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Noninvasive neuromodulatory techniques such as transcranial direct current stimulation (tDCS) are attracting increasing interest as potential therapies for a wide range of neurological and psychiatric conditions. When targeted to the dorsolateral prefrontal cortex (DLPFC), anodal, facilitatory tDCS has been shown to improve symptoms in a range of domains including working memory, mood, and pain perception (Boggio et al., 2008a; Dockery et al., 2009; Kalu et al., 2012). However, the mechanisms underlying these promising behavioral effects are not well understood. Here, we investigated brain perfusion changes, as assessed using whole-brain arterial spin labeling (ASL), during tDCS applied to the left DLPFC in healthy humans. We demonstrated increased perfusion in regions closely anatomically connected to the DLPFC during anodal tDCS in conjunction with a decreased functional coupling between the left DLPFC and the thalami bilaterally. Despite highly similar effects on cortical excitability during and after stimulation (Nitsche and Paulus, 2000, 2001), cortical perfusion changes were markedly different during these two time periods, with widespread decreases in cortical perfusion being demonstrated after both anodal and cathodal tDCS compared to the period during stimulation. These findings may at least partially explain the different effects on behavior in these time periods described previously in the motor system (Stagg et al., 2011). In addition, the data presented here provide mechanistic explanations for the behavioral effects of anodal tDCS applied to the left DLPFC in terms of modulating functional connectivity between the DLPFC and thalami, as has been hypothesized previously (Lorenz et al., 2003).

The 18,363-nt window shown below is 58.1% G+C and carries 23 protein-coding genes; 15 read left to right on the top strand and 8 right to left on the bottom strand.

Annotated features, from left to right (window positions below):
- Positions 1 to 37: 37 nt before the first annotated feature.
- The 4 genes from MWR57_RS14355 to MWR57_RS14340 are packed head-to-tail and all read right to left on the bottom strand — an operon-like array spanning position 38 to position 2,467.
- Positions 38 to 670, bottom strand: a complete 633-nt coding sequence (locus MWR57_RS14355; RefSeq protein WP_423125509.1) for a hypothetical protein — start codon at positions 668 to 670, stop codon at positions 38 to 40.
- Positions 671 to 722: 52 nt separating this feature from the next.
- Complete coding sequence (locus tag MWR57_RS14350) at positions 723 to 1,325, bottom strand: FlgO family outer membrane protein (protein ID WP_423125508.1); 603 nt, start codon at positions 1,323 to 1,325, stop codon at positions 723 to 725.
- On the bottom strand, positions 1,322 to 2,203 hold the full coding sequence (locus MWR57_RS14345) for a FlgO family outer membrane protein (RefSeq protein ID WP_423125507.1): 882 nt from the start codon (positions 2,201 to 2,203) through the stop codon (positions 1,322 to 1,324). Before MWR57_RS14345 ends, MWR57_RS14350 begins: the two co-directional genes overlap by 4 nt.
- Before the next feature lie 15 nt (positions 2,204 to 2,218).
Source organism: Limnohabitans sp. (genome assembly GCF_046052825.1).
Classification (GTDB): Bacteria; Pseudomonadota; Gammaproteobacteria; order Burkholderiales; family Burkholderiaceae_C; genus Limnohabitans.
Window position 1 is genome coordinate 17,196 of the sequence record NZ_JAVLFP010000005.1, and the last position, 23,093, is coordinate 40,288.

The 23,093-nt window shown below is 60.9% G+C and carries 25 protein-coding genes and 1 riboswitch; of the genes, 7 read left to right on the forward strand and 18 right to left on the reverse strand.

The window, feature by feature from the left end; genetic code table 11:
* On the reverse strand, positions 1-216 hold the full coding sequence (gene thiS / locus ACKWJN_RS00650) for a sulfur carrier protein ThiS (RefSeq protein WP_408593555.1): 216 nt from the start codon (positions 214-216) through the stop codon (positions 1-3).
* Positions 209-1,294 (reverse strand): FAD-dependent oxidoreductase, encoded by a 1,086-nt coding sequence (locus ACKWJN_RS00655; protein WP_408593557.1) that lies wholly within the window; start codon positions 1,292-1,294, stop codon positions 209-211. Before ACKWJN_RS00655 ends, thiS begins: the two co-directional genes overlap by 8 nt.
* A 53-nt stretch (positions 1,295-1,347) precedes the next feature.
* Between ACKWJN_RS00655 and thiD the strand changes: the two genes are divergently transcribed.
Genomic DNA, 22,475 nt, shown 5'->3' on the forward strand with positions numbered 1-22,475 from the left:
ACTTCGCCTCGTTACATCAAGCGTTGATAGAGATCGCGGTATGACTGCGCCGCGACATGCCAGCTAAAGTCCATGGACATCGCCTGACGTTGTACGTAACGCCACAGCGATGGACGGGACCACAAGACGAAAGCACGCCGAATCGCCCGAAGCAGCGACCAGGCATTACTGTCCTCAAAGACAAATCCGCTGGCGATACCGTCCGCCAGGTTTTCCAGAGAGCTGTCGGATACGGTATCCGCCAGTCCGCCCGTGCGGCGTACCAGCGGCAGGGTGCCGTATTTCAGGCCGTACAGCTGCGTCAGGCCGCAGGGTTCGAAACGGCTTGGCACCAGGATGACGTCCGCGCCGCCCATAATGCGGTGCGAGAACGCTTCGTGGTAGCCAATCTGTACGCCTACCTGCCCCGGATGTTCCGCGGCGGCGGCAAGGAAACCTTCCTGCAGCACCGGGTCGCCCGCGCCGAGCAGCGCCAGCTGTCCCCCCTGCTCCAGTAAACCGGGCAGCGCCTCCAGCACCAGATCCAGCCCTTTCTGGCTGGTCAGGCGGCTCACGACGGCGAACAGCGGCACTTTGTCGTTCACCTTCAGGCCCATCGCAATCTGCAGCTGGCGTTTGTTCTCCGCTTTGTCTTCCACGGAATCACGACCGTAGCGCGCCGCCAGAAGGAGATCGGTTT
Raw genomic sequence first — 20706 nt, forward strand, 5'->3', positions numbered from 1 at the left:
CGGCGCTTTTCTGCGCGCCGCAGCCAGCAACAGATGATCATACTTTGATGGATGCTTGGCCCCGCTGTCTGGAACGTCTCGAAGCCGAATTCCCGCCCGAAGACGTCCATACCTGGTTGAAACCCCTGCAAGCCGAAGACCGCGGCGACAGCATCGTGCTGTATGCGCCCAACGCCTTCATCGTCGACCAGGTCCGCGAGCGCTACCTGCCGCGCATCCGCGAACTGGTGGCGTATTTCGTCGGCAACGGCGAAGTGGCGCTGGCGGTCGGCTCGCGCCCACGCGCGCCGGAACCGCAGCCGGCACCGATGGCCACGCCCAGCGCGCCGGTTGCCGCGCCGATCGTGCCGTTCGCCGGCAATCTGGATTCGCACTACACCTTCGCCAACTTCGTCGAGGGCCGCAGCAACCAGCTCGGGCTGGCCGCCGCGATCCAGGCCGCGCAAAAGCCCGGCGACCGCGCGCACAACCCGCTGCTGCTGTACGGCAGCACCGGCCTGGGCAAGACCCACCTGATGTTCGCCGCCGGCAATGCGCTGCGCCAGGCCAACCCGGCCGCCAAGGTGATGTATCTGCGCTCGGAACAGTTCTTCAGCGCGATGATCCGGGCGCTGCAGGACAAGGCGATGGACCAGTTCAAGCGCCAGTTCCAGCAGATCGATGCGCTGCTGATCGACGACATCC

Original publication

DOI

10.1523/JNEUROSCI.3887-12.2013

Type

Journal

J Neurosci

Publication Date

10/07/2013

Volume

33

Pages

11425 - 11431

Keywords

Adult, Cerebrovascular Circulation, Electric Stimulation, Female, Functional Laterality, Humans, Magnetic Resonance Imaging, Male, Prefrontal Cortex, Transcranial Magnetic Stimulation, Young Adult